A Financial Times poll of leading academic economists, in partnership with the Kent Clark Center for Global Markets at the University of Chicago's Booth School of Business, concluded that "the US Federal Reserve will defy investor expectations and raise interest rates by at least another quarter of a point."
- More than 40 percent of those surveyed said they expected the Fed to raise interest rates twice or more from the current record of 5.25-5.5 percent, the highest level in 22 years.
- Nearly half of economists surveyed expect the federal funds rate to peak at 5.5-5.75 percent, signaling another quarter-point rate increase.
- 35 percent expect the Fed to move two more steps by a quarter point, pushing the key interest rate to 5.75-6 percent.
- A small group (8 percent) believes that the official interest rate will exceed 6 percent.
- This contrasts sharply with the mood in financial markets, where traders in federal funds futures believe that the US central bank's policy is constrained enough to control inflation and can therefore keep interest rates steady until 2024.
- Completely eliminating price pressures and reducing inflation to 2 percent (target level) will require more prohibitive borrowing costs from market participants.
Julie Smith, an economics professor at Lafayette College (based in Easton, Pennsylvania), said, "Some of the signals we are getting are that policy is not that tough," noting that interest-rate-sensitive sectors such as the housing market have remained "surprisingly strong" despite previous hits. "There doesn't seem to be enough consumer pullout to slow the economy, and I think that's really the problem."
While inflationary pressures have receded and the labor market has declined, many economists surveyed worry that the underlying momentum in the world's largest economy remains very strong and that inflation will become more difficult to eradicate.
Gordon Hanson, a professor at Harvard's Kennedy School, said: "Just as there were concerns that the Fed was too slow to respond, you don't want the Fed to be too quick to relax."
Mazen Salhab, chief market strategist at BDSwiss MENA, says in his analysis of the Fed's trends that the current interest rates in the United States of America have now reached 5.5 percent, the highest since before the years of the 2008 global financial crisis, specifically since 2002.
He adds, in exclusive statements to the site "Economy of Sky News Arabia": There is no doubt that facing US inflation, which reached 3.7 percent last month, which is higher than the Fed's target of 2 percent, will remain the biggest challenge in the interest rate hike cycle, which may be coming to an end from a historical-economic angle. But economic figures are determined, so it is necessary to point out very important details, as follows:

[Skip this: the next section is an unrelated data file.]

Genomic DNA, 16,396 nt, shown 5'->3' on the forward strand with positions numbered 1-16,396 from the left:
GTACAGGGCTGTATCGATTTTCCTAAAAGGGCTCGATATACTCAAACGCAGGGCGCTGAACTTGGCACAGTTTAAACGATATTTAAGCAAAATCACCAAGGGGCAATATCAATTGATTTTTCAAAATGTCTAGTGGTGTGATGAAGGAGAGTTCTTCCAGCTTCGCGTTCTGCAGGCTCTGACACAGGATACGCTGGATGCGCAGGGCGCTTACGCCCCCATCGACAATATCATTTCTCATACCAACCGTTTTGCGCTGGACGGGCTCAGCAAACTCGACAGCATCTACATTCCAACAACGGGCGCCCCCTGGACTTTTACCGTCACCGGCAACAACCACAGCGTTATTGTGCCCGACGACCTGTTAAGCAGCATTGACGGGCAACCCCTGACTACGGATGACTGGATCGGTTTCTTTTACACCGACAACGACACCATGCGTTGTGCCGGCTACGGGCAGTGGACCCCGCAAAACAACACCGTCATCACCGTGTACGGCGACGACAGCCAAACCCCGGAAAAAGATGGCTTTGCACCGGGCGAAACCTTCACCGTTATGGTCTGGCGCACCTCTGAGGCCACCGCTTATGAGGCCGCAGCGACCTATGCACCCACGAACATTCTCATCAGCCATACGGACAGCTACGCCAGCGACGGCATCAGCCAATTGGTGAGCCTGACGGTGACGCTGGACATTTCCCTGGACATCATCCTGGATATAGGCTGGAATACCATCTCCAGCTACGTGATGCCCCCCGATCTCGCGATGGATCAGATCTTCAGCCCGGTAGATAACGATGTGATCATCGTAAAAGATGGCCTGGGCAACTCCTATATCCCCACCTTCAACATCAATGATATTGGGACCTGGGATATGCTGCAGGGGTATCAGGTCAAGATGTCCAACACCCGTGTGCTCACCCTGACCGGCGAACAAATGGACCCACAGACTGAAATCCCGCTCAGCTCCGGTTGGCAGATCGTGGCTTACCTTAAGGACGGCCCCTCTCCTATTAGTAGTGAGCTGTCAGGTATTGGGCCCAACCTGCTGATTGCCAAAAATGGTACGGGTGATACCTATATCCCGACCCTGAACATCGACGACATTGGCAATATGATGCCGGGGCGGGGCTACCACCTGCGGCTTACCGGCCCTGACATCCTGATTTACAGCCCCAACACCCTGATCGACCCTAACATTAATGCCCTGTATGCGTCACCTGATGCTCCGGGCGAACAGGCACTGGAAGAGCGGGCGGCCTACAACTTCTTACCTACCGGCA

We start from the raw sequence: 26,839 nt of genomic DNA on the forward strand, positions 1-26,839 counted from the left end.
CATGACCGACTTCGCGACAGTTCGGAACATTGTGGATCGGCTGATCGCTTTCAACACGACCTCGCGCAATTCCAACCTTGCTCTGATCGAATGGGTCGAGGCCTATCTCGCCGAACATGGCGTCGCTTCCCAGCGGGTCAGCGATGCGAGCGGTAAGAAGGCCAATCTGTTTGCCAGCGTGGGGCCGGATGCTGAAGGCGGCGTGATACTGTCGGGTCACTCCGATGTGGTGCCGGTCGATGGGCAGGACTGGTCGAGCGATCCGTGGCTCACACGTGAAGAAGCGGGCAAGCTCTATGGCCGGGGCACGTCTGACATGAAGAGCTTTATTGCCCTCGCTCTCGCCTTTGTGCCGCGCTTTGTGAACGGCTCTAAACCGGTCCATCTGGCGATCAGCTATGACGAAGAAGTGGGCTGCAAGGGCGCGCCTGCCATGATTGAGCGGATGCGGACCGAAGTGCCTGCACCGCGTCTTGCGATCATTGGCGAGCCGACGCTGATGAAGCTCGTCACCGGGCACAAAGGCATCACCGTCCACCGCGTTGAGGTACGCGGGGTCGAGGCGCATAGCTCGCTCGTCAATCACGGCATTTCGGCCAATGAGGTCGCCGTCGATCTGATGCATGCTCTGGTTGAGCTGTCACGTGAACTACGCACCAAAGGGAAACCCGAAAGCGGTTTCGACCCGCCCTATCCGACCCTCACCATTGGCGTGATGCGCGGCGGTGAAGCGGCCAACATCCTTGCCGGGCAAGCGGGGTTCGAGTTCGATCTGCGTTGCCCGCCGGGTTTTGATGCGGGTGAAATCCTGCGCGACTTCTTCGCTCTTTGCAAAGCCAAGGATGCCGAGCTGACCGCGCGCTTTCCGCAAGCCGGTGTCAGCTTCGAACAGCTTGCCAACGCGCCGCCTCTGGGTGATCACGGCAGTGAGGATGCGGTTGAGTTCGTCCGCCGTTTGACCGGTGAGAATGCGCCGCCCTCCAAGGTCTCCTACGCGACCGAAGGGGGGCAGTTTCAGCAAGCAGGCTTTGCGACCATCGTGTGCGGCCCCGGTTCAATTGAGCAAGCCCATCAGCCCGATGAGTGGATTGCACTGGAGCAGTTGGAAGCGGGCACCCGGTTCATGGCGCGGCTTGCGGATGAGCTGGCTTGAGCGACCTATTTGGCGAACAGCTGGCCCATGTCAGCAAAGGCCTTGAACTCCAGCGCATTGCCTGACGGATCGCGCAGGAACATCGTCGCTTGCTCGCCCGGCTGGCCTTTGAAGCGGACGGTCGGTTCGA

- First: The adaptive policy of the US Federal Reserve is here to remain for political and economic purposes, and therefore the Fed will continue its work and rely on data, even if this is not mentioned in its previous and subsequent statements.
- Second, will the U.S. economy bear a rate hike above 5.5 percent? Of course, stock indices and riskier assets do not favor high interest because they reduce their attractiveness against cash yields and the return on the US dollar in the bank (an easy, safe and currently good investment), but stock indices are not the real economy, so the Fed does not matter much how the market reacts.
What the figures say is that the U.S. labor market has remained stable and strong, unemployment rates are historically low at 3.8 percent (the lowest in more than fifty years), and labor market participation has reached 62.8 percent, the best in more than three years, but has not yet reached what it was a decade ago, close to 64 percent in 2012-2011.
He adds: The Fed will not intervene and cut interest rates unless the real decline in the US labor market associated with high unemployment and this is not happening now and the nature of the economic cycle takes several months for the numbers to show a radical change.
- Third, the recent rise in US inflation to 3.7 percent in August was due to the rise in energy prices (10.6 percent in US fuel prices) and rental rates fell 1 percent as housing and shelter inflation declined. Not to mention the dramatic decline in food inflation, which reached 3 percent, and was at 13.5 percent a year ago.
All this leads us to believe that the recent rise in US inflation is not a turning point, and will push the US Federal Reserve to keep interest rates unchanged and unraised at the September meeting.
- The most likely scenario is to leave the door open to judge the trajectory of the US economy at the US Federal Reserve meetings next November, and the last meeting in 2023, which will be on December 12/13.
- Fifth: What the markets are currently reading and is considered a profound change in the pricing of the interest rate path, is that the US interest rate will remain high for a longer period than expectations above 4 percent for the next two years, and we believe that these expectations are strong and to some extent exaggerated because the mere beginning of the contraction of the US economy will be followed by a decline in interest rates faster than the markets are currently reading. The interest rate level between 2.5 percent to 3 percent may make sense (for banks, retail borrowers and businesses) if inflation stabilizes at the Fed's 2 percent target without a severe deflation or decline.
- Sixth, we believe that the strong rhetoric of the US Federal Reserve may continue for some time, not because of confidence in the economy, but because pushing down asset prices will help bring inflation back to the 2 percent target.
During its last meeting in July, the US Federal Reserve raised interest rates by 25 basis points (a quarter of a percentage point), reaching a range of 5.25 percent and 5.50 percent, in line with previous expectations, bringing interest rates to their highest levels in nearly 22 years. It was the 11th increase since the beginning of last year.